Ending Native Forest Logging with Bob Brown


Will 2024 be the year native forest logging finally comes to an end in Australia?  

Australia’s native forests are not only home to some of our most vulnerable and threatened species, they hold critical cultural and ecological value. While native forest logging is being phased out in Western Australia and Victoria, other states are failing to take action to protect these iconic and precious ecosystems from logging.

Join former Senator and Leader of the Australian Greens, Bob Brown and Professor Brendan Mackey, Director of the Griffith Climate Action Beacon at Griffith University, to discuss how native forest logging has been successfully phased out in in other jurisdictions, as well as the opportunities for greater forestry protection and restoration in Australia.


Bob Brown is an Environmentalist and his credo is ‘one person, one vote, one value, one planet’. From leading the seven-year campaign to save Tasmania’s wild Franklin River from damming, through thirty-years of helping develop Green politics, along with his advocacy of global democracy, Bob promotes alternatives to humanity’s rapid destruction of life on Earth. Bob served in the Tasmanian Parliament from 1983 to 1993 and led the five Greens in the balance of power after 1989. Besides being jailed for 17 days during the Franklin River blockade in 1982, Bob was locked up for 11 days, and strip-searched five times in 1995 for joining a blockade of bulldozers invading the Tarkine wilderness. In the Senate from 1996, Bob and his fellow Greens failed to convince either of the two old parties on equal marriage, euthanasia laws, compensation for the ‘Stolen Generation’, humane treatment of refugees or ending junk food advertising in children’s tv viewing hours. However he succeeded in interrupting the speech of President George W Bush in 2003 after the illegal invasion of Iraq. Bush later shook his hand. Bob set up the Bob Brown Foundation in 2012, after leaving the Senate in 2012 and is a vigorous national environmental group which takes peaceful direct action to stop environmental vandalism. Its flagship campaigns are to protect Tasmania’s Takayna rainforest, wildlife and Aboriginal heritage and to end native forest logging nationwide. BBF is working to end fish farm feedlots in the seas and to protect Antarctica, including its krill and marine ecosystems. In 2022 Bob took part in The Giants, a feature film about forests.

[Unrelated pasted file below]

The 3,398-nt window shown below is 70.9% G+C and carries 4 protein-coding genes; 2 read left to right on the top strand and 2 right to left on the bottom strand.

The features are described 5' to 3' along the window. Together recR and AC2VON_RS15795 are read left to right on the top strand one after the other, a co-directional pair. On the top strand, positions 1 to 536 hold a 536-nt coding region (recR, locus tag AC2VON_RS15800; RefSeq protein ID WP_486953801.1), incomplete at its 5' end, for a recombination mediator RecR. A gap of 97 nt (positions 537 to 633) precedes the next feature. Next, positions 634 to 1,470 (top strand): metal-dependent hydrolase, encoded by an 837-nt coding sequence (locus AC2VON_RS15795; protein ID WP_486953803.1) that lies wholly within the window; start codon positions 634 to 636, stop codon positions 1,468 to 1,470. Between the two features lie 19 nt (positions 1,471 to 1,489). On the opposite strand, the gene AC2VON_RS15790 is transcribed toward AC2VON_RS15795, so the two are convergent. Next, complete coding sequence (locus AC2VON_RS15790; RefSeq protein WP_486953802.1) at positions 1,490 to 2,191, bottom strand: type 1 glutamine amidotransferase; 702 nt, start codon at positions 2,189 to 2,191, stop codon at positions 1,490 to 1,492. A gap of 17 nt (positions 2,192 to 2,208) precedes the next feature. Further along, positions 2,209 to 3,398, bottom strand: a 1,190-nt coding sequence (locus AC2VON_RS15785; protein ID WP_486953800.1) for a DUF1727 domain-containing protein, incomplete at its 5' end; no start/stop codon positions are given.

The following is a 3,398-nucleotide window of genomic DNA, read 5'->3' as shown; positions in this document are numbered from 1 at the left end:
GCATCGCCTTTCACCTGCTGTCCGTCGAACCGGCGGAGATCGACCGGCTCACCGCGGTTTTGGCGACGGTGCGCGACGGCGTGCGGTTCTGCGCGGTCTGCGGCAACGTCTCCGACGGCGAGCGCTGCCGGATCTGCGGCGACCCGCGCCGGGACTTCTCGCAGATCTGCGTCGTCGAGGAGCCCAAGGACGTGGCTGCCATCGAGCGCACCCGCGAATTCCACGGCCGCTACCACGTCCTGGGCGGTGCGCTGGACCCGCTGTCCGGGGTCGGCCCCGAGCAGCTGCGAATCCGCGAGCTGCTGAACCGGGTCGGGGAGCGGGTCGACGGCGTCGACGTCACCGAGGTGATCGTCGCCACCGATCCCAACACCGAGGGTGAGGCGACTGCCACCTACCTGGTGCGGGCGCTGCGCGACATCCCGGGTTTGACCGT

Polly Hemming is Director of the Australia Institute’s Climate & Energy program. She has extensive experience working in policy, marketing and engagement roles in both not-for-profit and public sectors. Her current work focuses on carbon and environmental markets, climate integrity and greenwashing. Having previously led the development of a government eco-label recognising voluntary climate action by the private sector, she maintains a strong interest in non-state climate ambition and the policies and regulation that interact with this. Polly’s previous roles have included academic publishing, remote Indigenous education, refugee advocacy and science communication, bringing a range of perspectives and experiences to her work.

Prof Brendan Mackey is Director of the Griffith Climate Action Beacon at Griffith University, Queensland. He has a PhD in plant ecology from The Australian National University. He has over 300 academic publications in the fields of climate change research and biodiversity as well as related topics in environmental science and policy. Brendan was a Coordinating Lead Author for the 2022 Intergovernmental Panel on Climate Change IPCC 6th Assessment Report, Working Group II – impacts, vulnerability & adaptation.


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